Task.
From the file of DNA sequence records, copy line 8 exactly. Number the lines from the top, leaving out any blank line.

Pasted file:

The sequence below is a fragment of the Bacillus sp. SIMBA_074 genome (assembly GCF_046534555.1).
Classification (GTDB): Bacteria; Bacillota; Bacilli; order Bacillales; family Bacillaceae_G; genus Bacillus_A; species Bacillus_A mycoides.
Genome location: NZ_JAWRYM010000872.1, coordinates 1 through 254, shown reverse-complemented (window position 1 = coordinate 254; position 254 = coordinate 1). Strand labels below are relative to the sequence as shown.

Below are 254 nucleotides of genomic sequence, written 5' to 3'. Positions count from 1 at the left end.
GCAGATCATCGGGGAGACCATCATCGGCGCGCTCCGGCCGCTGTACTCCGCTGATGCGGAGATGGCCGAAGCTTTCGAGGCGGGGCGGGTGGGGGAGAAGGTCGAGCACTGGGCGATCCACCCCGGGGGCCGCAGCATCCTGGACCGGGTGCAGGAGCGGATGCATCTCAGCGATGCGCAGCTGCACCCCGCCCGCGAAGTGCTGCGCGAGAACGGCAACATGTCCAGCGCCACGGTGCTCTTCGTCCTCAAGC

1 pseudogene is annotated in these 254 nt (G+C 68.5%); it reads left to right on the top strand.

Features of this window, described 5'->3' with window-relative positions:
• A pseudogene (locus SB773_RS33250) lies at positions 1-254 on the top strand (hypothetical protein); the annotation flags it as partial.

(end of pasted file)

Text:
• A pseudogene (locus SB773_RS33250) lies at positions 1-254 on the top strand (hypothetical protein); the annotation flags it as partial.